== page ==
Getting the flock out of here - a diary of a crazy chicken man

Discussion in 'Incubating & Hatching Eggs' started by ozexpat, Dec 25, 2012.

  1. perchie.girl

    perchie.girl Desert Dweller Premium Member

    this is how I am..... I dont handle my birds though. Nor do I feed treats unless I need to get them back in the pen. I have caught on occasion and hung by the feet for a while..... LOL.

    The other thing I do is I have at least four to five roosters at one time. ONE is usally the dominant one and he will Manage the others keep them in line and the bachelors will help set up guardian parimeters when the hens are out in the yard.... Of course the bachelors get a shot in occasionally on a hen and if they get caught the dominant roo will Thump em if he can catch em.

  2. Wisher1000

    Wisher1000 Bama Biddy

    Deb - That made me laugh out loud! I had two roosters last year, an old (>5 years) EE alpha and a strapping young BCM cockerel. They did a wonderful job of "seeing to" the girls. They both watched and both would sound the alarm and all the hens would respond to either. The EE roo would occasionally slam into the young one to remind him who was boss, but it never lasted beyond on hit and maybe a beak full of feathers. Both of them were taken by a coyote in early spring this year. The funny thing is , I expected most of the eggs from that flock to hatch out half EE chicks, and in fact, most of the babies were the BMC's. That sneaky bugger........
  3. Sweetpea3829

    Sweetpea3829 Chillin' With My Peeps

    Jun 1, 2013
    Thanks for the advice all.

    I have a lot to learn about chicken-rearing, lol. Honestly, kicking at Bob was kind of a last resort. Hubby said, "You need to show that bird who's boss and if you don't, he'll always dominate you." I wouldn't otherwise kick at or try to intimidate any of them. Ironically, Bob does NOT attempt to peck at my

    I'm going to take the next two weeks and see if I can't use some of these techniques to help Bob learn to respect authority. Otherwise, he'll be heading off with the other roos for the freezer!
  4. tcmstalcup

    tcmstalcup Chillin' With My Peeps

    Feb 4, 2010
    I'm all for freezer camp over reforming. To many easy Roos around to tolerate a bad one. I also have small children visit frequently and do not want them to be fearful or in any danger. I know I'm a hard hiney on this issue
  5. Jucknath

    Jucknath Chillin' With My Peeps

    Dec 30, 2012
    great advice on the rooster control
  6. ozexpat

    ozexpat CocoBeach Farm


    Its important to be the alpha in all flocks / packs.

    We lost 2 quail yesterday. Nothing like the 5-10 per day earlier. Hopefully this will be just the weakest ones and the remainder will survive. If not - there will be quail eggs on the manifest for the dept of agriculture in late November.
  7. Sweetpea3829

    Sweetpea3829 Chillin' With My Peeps

    Jun 1, 2013
    Well the husband (who thinks this whole thing is absolutely hilarious) accompanied me to the chicken house this afternoon to "teach Bob a lesson" on who's boss. He made me pick him up by his feet, which I think is terrible. So I'm sitting here teaching Bob a lesson when one of the other roos snuck up behind me and pecked at my rear end!!! Well don't you know, my husband just thought this was the funniest thing EVER!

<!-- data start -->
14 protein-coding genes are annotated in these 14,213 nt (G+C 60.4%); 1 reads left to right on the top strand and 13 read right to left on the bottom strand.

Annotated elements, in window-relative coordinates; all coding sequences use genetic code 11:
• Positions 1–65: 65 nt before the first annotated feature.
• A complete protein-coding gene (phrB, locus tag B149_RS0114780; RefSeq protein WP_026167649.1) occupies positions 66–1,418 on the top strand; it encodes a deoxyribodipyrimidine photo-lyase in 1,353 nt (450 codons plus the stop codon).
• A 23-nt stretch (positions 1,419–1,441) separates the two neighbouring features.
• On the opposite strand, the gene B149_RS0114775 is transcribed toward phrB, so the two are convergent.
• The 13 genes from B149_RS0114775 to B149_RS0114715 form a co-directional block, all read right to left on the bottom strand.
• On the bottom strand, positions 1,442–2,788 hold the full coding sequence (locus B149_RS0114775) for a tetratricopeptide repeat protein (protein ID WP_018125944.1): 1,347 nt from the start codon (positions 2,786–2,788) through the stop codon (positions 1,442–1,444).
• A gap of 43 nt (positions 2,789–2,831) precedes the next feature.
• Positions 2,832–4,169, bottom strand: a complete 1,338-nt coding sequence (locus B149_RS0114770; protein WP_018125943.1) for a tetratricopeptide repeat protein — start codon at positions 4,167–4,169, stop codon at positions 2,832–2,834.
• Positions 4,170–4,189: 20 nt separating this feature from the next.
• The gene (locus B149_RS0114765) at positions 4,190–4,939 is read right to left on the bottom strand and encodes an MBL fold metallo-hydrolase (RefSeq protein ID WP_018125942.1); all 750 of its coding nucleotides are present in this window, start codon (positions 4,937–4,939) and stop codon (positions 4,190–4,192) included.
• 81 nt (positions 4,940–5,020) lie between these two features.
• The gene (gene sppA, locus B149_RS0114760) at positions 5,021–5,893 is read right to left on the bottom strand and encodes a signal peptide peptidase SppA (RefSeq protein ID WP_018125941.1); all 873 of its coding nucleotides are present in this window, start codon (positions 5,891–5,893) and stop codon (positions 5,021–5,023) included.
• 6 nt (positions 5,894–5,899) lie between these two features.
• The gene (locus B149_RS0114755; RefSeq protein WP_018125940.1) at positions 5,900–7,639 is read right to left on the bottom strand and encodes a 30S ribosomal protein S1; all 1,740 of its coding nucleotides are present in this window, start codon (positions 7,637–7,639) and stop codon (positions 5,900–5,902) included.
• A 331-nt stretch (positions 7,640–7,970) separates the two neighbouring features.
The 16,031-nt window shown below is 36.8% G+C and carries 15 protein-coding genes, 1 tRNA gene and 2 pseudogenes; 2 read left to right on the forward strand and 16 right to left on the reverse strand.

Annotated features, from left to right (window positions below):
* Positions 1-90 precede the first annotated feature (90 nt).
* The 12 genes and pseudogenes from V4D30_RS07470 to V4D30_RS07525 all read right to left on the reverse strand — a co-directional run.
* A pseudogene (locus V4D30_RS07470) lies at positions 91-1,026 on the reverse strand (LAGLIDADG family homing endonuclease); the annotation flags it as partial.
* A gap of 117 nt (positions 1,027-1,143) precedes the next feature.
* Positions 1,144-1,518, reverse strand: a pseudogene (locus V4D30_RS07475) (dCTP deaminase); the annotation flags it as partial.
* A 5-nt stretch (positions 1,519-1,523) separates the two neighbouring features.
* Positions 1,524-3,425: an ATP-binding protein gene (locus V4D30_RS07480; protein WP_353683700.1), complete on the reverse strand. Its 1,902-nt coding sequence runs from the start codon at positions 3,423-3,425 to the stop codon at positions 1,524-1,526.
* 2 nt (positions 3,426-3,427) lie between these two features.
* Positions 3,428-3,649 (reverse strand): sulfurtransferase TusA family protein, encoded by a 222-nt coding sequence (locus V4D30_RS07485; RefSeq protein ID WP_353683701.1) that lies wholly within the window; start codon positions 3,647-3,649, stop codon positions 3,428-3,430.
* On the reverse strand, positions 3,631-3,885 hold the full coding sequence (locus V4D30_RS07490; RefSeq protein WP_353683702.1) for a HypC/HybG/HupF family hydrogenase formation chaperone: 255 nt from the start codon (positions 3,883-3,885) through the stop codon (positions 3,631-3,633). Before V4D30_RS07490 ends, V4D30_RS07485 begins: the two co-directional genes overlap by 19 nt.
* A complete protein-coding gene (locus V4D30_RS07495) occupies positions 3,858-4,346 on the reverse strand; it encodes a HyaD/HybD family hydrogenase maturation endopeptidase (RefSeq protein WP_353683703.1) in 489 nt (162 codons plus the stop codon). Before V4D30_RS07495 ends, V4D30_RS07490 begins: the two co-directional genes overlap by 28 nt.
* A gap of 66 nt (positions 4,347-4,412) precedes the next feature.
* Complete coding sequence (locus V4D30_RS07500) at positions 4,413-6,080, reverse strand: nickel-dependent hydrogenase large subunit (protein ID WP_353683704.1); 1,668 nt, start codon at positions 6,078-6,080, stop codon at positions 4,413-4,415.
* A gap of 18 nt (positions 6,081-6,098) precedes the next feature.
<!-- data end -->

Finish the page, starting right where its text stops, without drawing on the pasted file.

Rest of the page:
So Bob is now giving me a wide berth. But we'll see how he REALLY feels about me in the morning when I let them out of the coop for the day. That's usually when he's the most aggressive towards me.
  8. Wisher1000

    Wisher1000 Bama Biddy

    In the morning, open the gate and immediately go to him to pick him up. Grab him and hold him by the legs again, for a bit, then you can turn him right side up and tuck him under your arm like a football. I usually point their heads toward the rear so they don't think they are part of what I'm doing. Carry him while you go about your chores then put him down when you are ready to leave. If you can't catch him, make another attempt when ever he gets close to you.

    Or... you can try the move that Renee Zellweger pulled in Cold Mountain. "I just dispise a mean rooster (twist, pop, drop) Let's put him in a pot!"
  9. ozexpat

    ozexpat CocoBeach Farm

    I personally have a low tolerance for nasty roos. When we were kids we had a great example of one. He would constantly attack my sister. He ended up in the pot.

    I stand up to them and walk through them. I will hold them down - as I have done with disobedient dogs to show I am in charge but I don't give it a lot of effort. I dont want to breed nasty roos when there are nice ones. The mean ones go in the pot.

    Apart from the quail dramas its been a quiet week. All the chicks and keets are doing well. The brooder lights will go off during the day this week and then off all together the following week.

    With the incubator taking a break and the brooder lights off, we should get a nice low electricity bill.

    The Mid June hatch chicks are 16 weeks old now, I expect eggs from the early layers - RIR and Barred Rocks to start laying over the next 4-6 weeks. By the time I get there for Thanksgiving we should have quite the production going,
    1 person likes this.
  10. maryhysong

    maryhysong Chillin' With My Peeps

    Aug 24, 2012
    Claypool, Arizona
    Yes there are plenty of nice boys out there. I do work with them a bit when they first get hormonal but if they don't settle down pretty quick then it's off to the pot. I have noticed in butchering that the meaner the boy the bigger the testes. So I think sometimes it's a matter of testosterone overload.

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